When you sell the property you purchased, you generally figure gain or loss by comparing the amount you receive in the sale transaction with your cost basis (as adjusted for certain items, such as depreciation). Inherited property is treated differently. Instead of cost, your basis in inherited property is generally its fair market value on the date of death (or an alternate valuation date elected by the estate’s executor, generally six months after the date of death).

These basis rules can greatly simplify matters, since old cost information can be difficult, if not impossible, to track down. Perhaps even more important, the ability to substitute a “stepped up” basis for the property’s cost can save you federal income taxes. Why? Because any increase in the property’s value that occurred before the date of death won’t be subject to capital gains tax.

For example: Assume your Uncle Harold left you stock he bought in 1986 for $5,000. At the time of his death, the shares were worth $45,000, and you recently sold them for $48,000. Your basis for purposes of calculating your capital gain is stepped up to $45,000. Because of the step-up, your capital gain on the sale is just $3,000 ($48,000 sale proceeds less $45,000 basis). The $40,000 increase in the value of the shares during your Uncle Harold’s lifetime is not subject to capital gains tax.

What happens if a property’s value on the date of death is less than its original purchase price? Instead of a step-up in basis, the basis must be lowered to the date-of-death value.

Holding Period

Capital gains resulting from the disposition of inherited property automatically qualify for long-term capital gain treatment, regardless of how long you or the decedent owned the property. This presents a potential income tax advantage since the long-term capital gain is taxed at a lower rate than short-term capital gain.

Be cautious if you inherited property from someone who died in 2010 since, depending on the situation, different tax basis rules might apply.

Deductions for Long-Term Care Insurance

Many people are taking a closer look at buying long-term care insurance to protect themselves and their families — just in case. If you are thinking about buying long-term care insurance, you’ll be interested to know that, within limits, premiums paid for qualified policies are deductible as an itemized medical expense. For 2019, premiums for qualified policies are tax-deductible to the extent that they, along with other unreimbursed medical expenses, exceed 10% of your adjusted gross income.

The typical long-term care insurance policy will pay for the nursing home, home care, or other long-term care arrangements after a waiting period has expired, reimbursing expenses up to a maximum limit specified in the policy. Eligibility for reimbursement usually hinges on the covered individual’s inability to perform several activities of daily living, such as bathing and dressing.

Premiums are eligible for a deduction only up to a specific dollar amount (adjusted for inflation) that varies depending upon the age of the covered individual. The IRS limits for 2019 are:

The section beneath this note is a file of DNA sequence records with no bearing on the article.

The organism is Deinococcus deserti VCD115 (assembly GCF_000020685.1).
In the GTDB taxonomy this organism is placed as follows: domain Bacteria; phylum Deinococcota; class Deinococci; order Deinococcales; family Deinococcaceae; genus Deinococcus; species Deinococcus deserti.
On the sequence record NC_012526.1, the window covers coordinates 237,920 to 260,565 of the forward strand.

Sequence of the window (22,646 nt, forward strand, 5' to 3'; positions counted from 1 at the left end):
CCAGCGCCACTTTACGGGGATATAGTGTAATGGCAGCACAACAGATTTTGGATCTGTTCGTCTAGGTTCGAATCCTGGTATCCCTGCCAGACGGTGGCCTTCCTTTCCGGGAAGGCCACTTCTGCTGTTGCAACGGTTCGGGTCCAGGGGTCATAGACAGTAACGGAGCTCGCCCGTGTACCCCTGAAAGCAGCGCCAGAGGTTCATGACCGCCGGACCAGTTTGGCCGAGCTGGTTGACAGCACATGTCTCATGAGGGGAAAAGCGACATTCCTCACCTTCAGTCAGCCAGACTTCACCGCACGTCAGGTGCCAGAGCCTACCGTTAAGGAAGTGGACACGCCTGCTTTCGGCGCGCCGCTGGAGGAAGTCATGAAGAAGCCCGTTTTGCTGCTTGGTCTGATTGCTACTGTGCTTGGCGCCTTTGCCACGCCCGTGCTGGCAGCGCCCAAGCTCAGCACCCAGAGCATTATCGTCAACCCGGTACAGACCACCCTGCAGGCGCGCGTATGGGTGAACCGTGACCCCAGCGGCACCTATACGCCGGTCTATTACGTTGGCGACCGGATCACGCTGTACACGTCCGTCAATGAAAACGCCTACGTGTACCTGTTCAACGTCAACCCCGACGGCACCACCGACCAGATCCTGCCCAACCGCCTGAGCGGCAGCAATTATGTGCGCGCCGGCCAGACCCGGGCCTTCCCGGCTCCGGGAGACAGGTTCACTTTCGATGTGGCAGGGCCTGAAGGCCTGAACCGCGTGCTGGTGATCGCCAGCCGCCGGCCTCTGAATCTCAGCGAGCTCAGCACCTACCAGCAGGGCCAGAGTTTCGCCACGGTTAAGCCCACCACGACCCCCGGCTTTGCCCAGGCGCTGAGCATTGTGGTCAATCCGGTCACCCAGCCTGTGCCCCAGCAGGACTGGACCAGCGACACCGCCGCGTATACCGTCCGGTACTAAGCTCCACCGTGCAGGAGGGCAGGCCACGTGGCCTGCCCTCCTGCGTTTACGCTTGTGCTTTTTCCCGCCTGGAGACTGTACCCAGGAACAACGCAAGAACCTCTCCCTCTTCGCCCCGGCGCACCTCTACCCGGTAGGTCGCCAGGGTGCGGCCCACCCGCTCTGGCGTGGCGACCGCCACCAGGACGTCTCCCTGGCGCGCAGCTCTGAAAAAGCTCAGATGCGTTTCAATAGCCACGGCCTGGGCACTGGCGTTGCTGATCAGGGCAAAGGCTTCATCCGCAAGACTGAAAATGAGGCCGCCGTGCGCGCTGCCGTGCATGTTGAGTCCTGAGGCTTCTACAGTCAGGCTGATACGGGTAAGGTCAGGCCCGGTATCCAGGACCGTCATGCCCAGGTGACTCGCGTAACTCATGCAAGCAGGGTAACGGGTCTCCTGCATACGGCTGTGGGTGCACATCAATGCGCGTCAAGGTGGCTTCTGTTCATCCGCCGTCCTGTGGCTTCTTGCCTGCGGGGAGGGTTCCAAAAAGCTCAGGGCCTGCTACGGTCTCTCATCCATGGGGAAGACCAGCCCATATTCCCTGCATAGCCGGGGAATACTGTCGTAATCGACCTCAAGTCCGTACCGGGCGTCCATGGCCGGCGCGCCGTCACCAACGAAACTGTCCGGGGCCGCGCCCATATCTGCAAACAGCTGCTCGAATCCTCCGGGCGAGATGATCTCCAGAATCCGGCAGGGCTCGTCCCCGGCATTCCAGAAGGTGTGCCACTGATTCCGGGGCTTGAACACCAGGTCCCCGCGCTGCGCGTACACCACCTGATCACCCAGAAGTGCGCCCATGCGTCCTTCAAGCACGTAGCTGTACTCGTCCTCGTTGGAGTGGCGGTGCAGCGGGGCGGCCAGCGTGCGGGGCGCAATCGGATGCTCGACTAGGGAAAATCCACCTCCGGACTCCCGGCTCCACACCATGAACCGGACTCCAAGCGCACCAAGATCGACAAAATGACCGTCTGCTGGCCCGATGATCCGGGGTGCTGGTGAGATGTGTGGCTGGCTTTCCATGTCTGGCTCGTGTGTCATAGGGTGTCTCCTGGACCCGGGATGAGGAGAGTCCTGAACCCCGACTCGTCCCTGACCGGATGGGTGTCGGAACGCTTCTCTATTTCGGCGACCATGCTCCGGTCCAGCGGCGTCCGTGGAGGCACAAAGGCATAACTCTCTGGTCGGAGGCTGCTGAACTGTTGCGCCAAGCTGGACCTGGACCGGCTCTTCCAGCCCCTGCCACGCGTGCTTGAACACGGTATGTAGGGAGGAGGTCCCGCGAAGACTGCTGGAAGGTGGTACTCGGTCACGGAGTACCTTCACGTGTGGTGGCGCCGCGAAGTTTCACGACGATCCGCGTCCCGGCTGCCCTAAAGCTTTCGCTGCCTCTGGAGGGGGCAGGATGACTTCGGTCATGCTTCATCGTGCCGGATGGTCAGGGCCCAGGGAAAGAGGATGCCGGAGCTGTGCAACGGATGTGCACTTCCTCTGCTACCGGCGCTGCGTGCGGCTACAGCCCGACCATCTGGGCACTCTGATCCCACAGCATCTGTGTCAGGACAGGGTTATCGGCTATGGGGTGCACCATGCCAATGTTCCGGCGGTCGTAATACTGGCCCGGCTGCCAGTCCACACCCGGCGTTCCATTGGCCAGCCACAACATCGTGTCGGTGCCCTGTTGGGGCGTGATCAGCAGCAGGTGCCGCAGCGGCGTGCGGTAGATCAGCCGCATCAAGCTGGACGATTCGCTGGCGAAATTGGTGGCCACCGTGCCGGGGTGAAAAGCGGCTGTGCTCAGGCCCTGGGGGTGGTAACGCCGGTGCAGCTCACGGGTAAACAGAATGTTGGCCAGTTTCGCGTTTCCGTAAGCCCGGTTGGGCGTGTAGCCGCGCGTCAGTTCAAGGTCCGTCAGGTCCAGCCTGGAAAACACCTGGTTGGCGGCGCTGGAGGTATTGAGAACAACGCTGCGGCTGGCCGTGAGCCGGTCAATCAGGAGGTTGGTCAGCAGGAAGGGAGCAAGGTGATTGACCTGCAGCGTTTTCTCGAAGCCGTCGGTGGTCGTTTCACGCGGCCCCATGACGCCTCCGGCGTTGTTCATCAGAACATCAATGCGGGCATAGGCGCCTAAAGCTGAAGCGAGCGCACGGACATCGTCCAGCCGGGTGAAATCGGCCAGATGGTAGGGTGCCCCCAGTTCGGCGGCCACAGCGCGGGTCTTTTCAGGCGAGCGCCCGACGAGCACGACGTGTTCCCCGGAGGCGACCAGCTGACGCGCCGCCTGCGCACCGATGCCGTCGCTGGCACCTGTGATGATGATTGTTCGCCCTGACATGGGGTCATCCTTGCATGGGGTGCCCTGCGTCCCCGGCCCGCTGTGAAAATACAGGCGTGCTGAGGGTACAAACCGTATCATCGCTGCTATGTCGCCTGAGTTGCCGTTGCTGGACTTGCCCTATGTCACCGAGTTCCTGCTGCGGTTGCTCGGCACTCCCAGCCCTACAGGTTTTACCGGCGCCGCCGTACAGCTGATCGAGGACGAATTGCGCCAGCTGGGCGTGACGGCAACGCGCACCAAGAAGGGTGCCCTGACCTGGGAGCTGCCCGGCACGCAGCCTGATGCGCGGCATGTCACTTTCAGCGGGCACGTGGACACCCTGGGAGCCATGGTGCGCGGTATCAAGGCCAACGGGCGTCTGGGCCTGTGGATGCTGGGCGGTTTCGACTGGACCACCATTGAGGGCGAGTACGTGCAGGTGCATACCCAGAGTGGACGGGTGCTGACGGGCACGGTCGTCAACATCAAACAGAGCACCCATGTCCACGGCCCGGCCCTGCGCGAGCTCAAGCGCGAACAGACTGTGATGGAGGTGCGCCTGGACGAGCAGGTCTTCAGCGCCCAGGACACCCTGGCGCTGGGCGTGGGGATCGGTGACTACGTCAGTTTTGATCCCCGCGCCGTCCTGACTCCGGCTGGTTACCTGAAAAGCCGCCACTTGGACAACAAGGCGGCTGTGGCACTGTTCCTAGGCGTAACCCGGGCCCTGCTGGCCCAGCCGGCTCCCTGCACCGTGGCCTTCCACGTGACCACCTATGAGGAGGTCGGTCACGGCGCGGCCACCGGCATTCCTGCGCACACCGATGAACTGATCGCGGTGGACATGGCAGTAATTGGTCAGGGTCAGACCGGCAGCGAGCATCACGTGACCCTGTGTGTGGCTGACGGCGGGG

Long-Term Care Insurance Premium Deduction Limits, 2019
Age Premium Limit
40 or under $420
41-50 $790
51-60 $1,580
61-70 $4,220
Over 70 $5,270

Source: Internal Revenue Service

These limits apply on a per-person basis. For example, a married couple over age 70 filing a joint tax return could potentially deduct up to $10,540 ($5,270 × 2). Keep in mind, however, that, for individuals under age 65, itemized medical expenses are deductible only to the extent that they, in total, exceed 10% of adjusted gross income (AGI).

As everyone’s situation is different, consider contacting your tax and legal professionals to discuss your personal circumstances.

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Deducting Business Expenses: Your Motor-home or Recreational Vehicle

Here’s an idea: Why not purchase a motorhome or recreational vehicle and deduct it as a business expense?

As long as you use it for business this could be a really sweet deal. And if you just happen to use it for pleasure once or twice, that’s no big deal, right?

You won’t be the first person to think of this and if you don’t follow the IRS rules, you won’t be the last to experience the consequences. The courts and the IRS have battled this discussion out several times. Both have been challenged trying to confirm when the motor home is a business vehicle and when it is a business lodging facility.

Does it matter?

It does. The business aspects of owning a motorhome will qualify for tax deductions, but this comes with a set of rules.

Bear this in mind: if you travel for business and plan to deduct your motorhome as a lodging facility, be sure to count the number of nights you use it for business purposes and use that to measure the number of permissible deductions.

On the other hand, if you use your motor home or RV as a second home, you would deduct the business percentage of its use for business travel without having to consider Section 280A impediments.

It can be complicated, so be sure you understand the guidelines.

Before you can deduct the business expenses associated with your motorhome you need to determine what it actually costs to operate the business-related usage. Along with depreciation and interest or lease payments, be sure to add insurance to the equation.

Take into consideration all of the expenses associated with maintaining your RV. Here are a few other expenses to include in your calculation:

  • Motor oil
  • Gas
  • Car Washes
  • Tires
  • Licensing Fees
  • Property Tax
  • Parking
  • Tolls

Of course, you’ll only be limited to deducting your business-related expenses. Will painting or wrapping your recreational vehicle with advertisements qualify when deducting personal miles?

You know the answer….

It will not.